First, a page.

A large and popular Israeli Facebook group, “The High-Tech Troubles,” has recently surveyed its participants. The responders provided personal, demographic, and professional information. The group owners have published the aggregated results of that survey. In this post, I analyze a particular aspect of these findings, namely, how the responders’ gender and experience affect their salary. It is worth noting that this survey is by no means a representative one. It’s most noticeable but not the only problem is the participation bias. Another problem is the fact that the result tables do not contain any information about the number of responders in any group. Without this information, it is impossible to compute confidence intervals of any findings. Despite these problems, the results are interesting and worth noting.
The data that I used in my analysis is available in this spreadsheet. The survey organizers promise that they excluded groups and categories with insufficiently few answers, and we have to trust them in that. The results are divided into twenty professional categories such as ‘Account Management,’ ‘Data Science’, ‘Support’ and ‘CXO’ (which stands for an executive role). The salary groups are organized in exponential bins according to the years of experience: 0-1, 1-2, 2-4, 4-7; and more than seven years of experience. Some of the cell values are missing, I assume that these are the categories with too few responders. I took a look at the gap between the salary reported by women and the compensation reported by men.
Let’s take a look at the most complete set of data — the groups of people with 1-2 years of experience. As we may see from the figure below, in thirteen out of twenty groups (65%), women get less money than men.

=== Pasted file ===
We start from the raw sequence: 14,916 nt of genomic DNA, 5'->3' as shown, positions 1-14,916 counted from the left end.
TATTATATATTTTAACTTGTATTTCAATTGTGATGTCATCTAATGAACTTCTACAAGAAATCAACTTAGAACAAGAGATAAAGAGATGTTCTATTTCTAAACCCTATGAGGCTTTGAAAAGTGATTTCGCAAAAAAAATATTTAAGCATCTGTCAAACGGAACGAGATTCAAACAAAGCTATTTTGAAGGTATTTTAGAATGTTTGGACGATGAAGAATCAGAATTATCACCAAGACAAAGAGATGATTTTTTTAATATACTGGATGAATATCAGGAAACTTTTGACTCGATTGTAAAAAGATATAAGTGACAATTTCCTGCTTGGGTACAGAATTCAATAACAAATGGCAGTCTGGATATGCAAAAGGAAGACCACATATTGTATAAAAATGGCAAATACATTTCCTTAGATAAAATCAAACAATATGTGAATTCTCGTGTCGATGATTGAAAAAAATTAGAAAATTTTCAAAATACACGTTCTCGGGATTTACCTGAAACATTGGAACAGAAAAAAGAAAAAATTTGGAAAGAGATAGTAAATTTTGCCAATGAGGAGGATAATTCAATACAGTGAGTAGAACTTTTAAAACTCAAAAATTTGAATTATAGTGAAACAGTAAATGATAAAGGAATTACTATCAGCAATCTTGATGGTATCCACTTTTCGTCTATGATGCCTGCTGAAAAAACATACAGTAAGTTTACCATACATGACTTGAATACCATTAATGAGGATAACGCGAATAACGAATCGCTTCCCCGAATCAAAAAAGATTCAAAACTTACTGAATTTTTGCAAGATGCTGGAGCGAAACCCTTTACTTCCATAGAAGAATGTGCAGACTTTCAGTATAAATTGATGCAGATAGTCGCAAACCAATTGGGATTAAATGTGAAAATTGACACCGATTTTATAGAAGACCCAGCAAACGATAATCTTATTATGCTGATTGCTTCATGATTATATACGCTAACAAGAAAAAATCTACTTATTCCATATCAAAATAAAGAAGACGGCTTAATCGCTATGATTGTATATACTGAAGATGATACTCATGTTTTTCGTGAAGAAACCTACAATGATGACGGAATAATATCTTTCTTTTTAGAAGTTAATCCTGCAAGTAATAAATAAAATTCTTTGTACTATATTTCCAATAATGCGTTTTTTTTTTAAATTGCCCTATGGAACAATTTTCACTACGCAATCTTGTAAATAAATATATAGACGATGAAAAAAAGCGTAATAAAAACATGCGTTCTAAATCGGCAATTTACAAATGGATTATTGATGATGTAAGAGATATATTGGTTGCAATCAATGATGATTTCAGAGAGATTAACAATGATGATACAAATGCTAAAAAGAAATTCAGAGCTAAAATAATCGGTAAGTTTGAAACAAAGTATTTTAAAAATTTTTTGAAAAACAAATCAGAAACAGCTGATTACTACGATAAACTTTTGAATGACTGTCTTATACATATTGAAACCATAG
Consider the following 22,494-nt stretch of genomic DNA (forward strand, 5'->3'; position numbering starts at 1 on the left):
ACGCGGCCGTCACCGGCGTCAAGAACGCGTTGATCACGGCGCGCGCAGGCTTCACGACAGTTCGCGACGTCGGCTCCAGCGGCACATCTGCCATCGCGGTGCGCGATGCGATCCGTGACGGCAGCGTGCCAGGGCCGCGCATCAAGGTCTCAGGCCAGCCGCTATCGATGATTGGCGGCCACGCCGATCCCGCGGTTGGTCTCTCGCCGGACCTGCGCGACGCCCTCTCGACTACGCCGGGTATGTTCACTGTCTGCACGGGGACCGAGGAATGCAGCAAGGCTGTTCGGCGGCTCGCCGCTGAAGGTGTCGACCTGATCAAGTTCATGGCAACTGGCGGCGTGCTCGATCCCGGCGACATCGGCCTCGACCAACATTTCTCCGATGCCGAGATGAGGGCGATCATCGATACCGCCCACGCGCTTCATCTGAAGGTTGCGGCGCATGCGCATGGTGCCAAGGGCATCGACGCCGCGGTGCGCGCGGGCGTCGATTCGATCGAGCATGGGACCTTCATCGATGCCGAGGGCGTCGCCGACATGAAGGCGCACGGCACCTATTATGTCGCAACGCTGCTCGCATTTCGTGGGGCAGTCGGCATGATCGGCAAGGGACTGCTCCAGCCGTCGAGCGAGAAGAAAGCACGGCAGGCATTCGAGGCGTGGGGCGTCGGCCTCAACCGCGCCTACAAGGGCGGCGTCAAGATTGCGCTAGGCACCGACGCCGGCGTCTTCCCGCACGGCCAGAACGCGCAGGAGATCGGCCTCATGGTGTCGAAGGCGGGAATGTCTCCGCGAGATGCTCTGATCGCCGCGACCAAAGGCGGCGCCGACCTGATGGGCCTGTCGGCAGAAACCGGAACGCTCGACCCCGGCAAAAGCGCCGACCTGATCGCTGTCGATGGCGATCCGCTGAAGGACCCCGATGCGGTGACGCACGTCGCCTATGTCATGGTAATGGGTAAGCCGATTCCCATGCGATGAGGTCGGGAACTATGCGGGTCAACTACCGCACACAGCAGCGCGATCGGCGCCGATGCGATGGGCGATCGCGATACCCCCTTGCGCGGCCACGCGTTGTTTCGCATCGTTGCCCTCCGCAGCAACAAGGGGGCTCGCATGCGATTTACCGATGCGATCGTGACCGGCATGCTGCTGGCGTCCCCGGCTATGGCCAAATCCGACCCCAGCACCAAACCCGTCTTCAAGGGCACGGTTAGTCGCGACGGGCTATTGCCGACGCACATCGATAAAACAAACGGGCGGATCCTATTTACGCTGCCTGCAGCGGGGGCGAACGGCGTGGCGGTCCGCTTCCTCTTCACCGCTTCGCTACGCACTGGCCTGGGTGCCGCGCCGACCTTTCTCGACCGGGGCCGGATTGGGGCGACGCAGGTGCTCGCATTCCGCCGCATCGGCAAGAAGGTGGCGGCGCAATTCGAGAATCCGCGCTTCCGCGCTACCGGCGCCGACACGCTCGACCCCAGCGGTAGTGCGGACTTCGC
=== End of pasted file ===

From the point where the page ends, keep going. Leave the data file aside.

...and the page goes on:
Among the workers with 1 – 2 years of experience, the most discriminating fields are executives and security researchers. It is interesting to note the difference between two closely related fields: Data Science and BI/Data Analysts. The former is considered a more lucrative position. On average, the male data scientists get 11% more than their female colleagues, while male data analysts get 13% less than their female counterparts. I wonder how this difference relates to my (very limited) observation that most of the people who call themselves a BI expert are females, while most of the data scientists whom I know are males.
As we have seen, there is no much gender equality for the young professionals. What happens when people gain experience? How does the gender compensation gap change after eight years of professional life? The situation is even worse. In fourteen, out of sixteen available fields, women get less money than men. The only field in which it pays to be a woman is the executive roles, where the women get 19% more than the men.
To complete the picture, let’s look at the gap dynamics over the years in all the occupation fields in that report.
What do we learn from these findings?
These findings are real. We cannot use the non-representativity of these data, and the lack of confidence intervals to dismiss these findings. I don’t expect the participants to lies, neither do I not expect any bias from the participation patterns. It is true that I can’t obtain confidence intervals for these results. However, the fact that the vast majority of the groups lie on one side of the equality line suggests the overall validity of the gender gap notion. How can we fix this gap? I frankly don’t know. As a father of three daughters (9, 12, and 14 years old), I talk to them about this gap. I make sure they are aware of this problem so that, when it’s their turn to negotiate compensation, they are aware of the systematic bias. I hope that this knowledge will give them the right tools to fight for justice.